Part 2 -- U.S. 2020 Economic Conditions, the Pandemic, and Where We Are at the Beginning of June 2020
June 05, 2020
By Timothy P. Speiss
This is the second in a series of posts focusing on year-to-date economic conditions in light of the impact of the COVID-19 pandemic and continuing government economic recovery legislation. See the first post, or the third , fourth, and t stay tuned… there’s more to come.
C. March 2020 and the Continuing COVID-19 Impact on the U.S. Economy into April 2020
Globally, the CDC announced on March 11 that approximately 170,000 confirmed cases of COVID-19 had been reported, including an estimated 7,000 deaths in approximately 150 countries; also on March 11 the World Health Organization declared the COVID-19 outbreak a pandemic. As of March 16, a total of 4,226 COVID-19 cases in the U.S. had been reported to the CDC.
On March 23, 2020 the Brookings Institute published “COVID-19 and the U.S. Economy” accompanied by Frequently Asked Questions on the economic impact on the U.S. and a policy response. Brookings cited unemployment insurance claims reported for the week ending March 14 showed a sizable spike, yet the true contraction likely started the following week (the week ending March 21).
Based on the Brookings report, it appeared that millions of Americans had already lost their jobs, likely at a pace that exceeded job losses in the worst weeks of the Great Recession. Even if economic activity in the U.S. was not being shut down in support of social distancing, the then current spread of the COVID-19 pandemic around the world reduced demand in the global economy, and was cited in complicating supply chains, causing a resultant drop in equity prices which lowered household wealth to an extent that caused a sizable slowdown in the U.S. economy. When those factors were added to the economic disruption needed to fight the virus, the U.S. experienced one of the sharpest economic contractions in its history. At the time, the contraction threatened to continue through the second quarter of 2020. The open question then, as now, will be how quickly restrictions on activity are lifted such that, and how quickly, the U.S. economy can snap back; both will depend in part on continued U.S. policy responses. The Brookings publication also cited that regarding a fiscal policy to help the U.S. economy, a primary goal for fiscal policy at present should be to cushion the downward economic shock as much as possible and set the conditions for the economy to bounce back after the restrictions on economic activity are removed. Over time, fiscal policy can be used to try to help further restart the economy.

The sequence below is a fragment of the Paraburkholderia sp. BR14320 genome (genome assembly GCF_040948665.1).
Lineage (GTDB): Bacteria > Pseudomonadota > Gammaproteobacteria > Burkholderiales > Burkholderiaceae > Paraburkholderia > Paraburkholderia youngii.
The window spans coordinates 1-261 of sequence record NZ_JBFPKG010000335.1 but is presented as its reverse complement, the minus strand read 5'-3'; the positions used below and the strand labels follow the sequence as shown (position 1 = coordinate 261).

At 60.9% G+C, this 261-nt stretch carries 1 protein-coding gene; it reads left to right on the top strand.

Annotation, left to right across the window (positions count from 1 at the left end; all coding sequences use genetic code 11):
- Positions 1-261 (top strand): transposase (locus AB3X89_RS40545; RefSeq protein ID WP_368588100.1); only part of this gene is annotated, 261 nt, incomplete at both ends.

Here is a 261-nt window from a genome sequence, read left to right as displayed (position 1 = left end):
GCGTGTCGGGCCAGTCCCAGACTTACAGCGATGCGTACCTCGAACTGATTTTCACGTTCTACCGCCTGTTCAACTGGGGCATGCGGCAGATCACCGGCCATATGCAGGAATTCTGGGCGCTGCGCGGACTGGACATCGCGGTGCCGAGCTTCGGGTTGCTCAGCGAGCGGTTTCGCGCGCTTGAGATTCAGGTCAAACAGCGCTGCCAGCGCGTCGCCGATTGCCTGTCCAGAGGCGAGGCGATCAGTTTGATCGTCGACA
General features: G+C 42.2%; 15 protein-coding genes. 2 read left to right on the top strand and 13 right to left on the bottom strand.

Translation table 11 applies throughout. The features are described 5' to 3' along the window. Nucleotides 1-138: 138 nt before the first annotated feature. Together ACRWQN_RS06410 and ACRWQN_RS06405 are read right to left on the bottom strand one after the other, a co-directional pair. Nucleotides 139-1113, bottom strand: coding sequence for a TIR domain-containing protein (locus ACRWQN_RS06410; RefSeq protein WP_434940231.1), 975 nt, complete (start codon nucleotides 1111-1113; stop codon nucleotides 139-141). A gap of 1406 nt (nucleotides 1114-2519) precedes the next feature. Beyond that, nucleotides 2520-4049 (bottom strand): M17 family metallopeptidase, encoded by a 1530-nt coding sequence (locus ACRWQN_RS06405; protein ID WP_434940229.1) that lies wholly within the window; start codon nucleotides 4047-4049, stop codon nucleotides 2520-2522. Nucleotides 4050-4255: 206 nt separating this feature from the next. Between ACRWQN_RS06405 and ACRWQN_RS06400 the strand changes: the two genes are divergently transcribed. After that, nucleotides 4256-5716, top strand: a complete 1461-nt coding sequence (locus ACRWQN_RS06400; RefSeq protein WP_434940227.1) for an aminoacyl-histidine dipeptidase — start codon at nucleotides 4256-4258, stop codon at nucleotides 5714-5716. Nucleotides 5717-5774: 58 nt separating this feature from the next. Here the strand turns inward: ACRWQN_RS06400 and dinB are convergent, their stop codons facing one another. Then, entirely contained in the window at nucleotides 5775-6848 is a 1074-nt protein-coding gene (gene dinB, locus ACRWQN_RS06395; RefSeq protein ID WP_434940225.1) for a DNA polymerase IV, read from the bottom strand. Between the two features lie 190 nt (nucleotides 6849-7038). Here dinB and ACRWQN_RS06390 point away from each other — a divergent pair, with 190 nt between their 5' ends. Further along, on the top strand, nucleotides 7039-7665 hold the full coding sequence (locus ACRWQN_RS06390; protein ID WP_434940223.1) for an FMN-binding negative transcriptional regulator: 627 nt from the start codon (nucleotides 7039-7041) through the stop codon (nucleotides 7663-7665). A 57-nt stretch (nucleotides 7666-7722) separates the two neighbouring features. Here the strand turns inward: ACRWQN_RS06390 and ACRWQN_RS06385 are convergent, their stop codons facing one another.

At March 31, 2020, the S&P 500 Index closed at 2,627; a 20% decline for the quarter, and the NASDAQ closed at 7,774; a 13.4% decline for the quarter. The DJIA closed at 22,327; a 5% decline for the quarter. The yield on ten-year Treasury bonds was 0.7% compared to 1.88% at January 2. Three-month Treasuries were yielding 0.11% compared to 1.54% on January 2. The average 30-year conventional residential mortgage rates were 3.33% while the U.S. unemployment rate increased was 4.4% in March 2020, compared to 3.6% in January 2020.